One “published and sold by George D. Jewett”, the other by “Wm. C. Hale”, both of Hartford, Connecticut: 1853. Envelope or Cover. Both envelopes are postally used and measure approximately 5” x 3”.
One features five morose workmen passing a bottle within a scroll that reads “Intemperance is the Curse of the World. Three vignettes on the left show a group of men brawling outside of a saloon, a woman and child entering a pawn shop, and several men using a hatchet and sledgehammer to destroy barrels labeled “Demon Gin” and “Rum”. On the right, above a slogan that reads, “Execution, Operation & the effects of the Maine Law” are two vignettes, one showing a happy couple in front a large home and a dignified man wearing a sash that reads “Love, Purity, and Fidelity” standing in an idyllic garden. It bears a North Chester, Massachusetts manuscript postmark dated June 20. It is accompanied by a Philatelic Foundation Expert Committee certificate attesting to its “Genuine Usage. The envelope contains a Quaker letter from Farmington, dated June 29, 1853 that reads in part:
“Friend Sewall Dear Sir: Mr Fields has proposed to purchase the Pew in the Meeting house owned by yourself & me on the condition that he can pay in boots & shoes at his shop. . .. “
The second envelope features a snake within a banner that reads, “Intemperance is the Bane of Society.” On the left are vignettes showing a drunken brawl outside a saloon, a woman selling her cooking pot to a pawn broker, a prostitute with breasts exposed dropping her young child to the ground while she sits in a drunken stupor at a street-corner gin stall (no doubt inspired by William Hogarth’s famous engraving, Gin Lane). The vignettes on the right show happy families with a large home, church, and “Savings Bank” in the background. The letter is franked with a 3-cent Washington stamp (Scott #11), struck with a barred cancel handstamp and a circular postmark that reads “New Britain / Ct. / Oct 23”. No contents.. Very good. Item #009766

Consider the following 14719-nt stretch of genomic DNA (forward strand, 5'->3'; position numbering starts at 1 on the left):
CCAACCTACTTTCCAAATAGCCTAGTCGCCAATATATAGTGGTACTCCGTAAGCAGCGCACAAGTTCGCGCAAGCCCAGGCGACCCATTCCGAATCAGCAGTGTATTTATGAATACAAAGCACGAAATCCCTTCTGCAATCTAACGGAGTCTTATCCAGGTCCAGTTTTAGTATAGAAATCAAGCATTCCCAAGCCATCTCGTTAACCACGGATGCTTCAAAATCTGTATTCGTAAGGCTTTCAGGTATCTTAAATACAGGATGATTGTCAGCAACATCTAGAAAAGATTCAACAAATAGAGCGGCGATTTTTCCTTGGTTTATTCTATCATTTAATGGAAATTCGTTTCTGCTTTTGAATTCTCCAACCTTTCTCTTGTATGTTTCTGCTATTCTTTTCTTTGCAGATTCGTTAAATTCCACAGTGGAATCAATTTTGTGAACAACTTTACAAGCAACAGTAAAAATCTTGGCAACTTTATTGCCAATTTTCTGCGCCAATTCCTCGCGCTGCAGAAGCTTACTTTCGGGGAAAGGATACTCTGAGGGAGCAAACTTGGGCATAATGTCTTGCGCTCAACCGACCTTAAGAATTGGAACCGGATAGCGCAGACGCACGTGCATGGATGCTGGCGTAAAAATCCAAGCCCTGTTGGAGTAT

These covers are based on a propaganda envelope designed by James Valentine of Dundee, Scotland. Valentine was a printer and active in a variety of progressive causes including prison reform, abolition, penny postage, and temperance. Valentine was an associate of Elihu Burritt, another all-round social justice activist who advocated the use of propaganda envelopes such as these to publicize causes via the mail.
These envelopes have been “Americanized” by referencing “the Maine Law”, which refers to that state becoming the first to fully prohibit (save for medicinal use) the sale of any alcoholic beverage in 1851. (For more information, see Bodily, Jarvis, and Hahn’s British Pictorial Envelopes of the 19th Century.)
Scarce. Stamp Auction Network and the Rare Book Hub show that only six Valentine-derivative temperance covers in similar condition have sold at auction since 2010 with an average sale price of $723.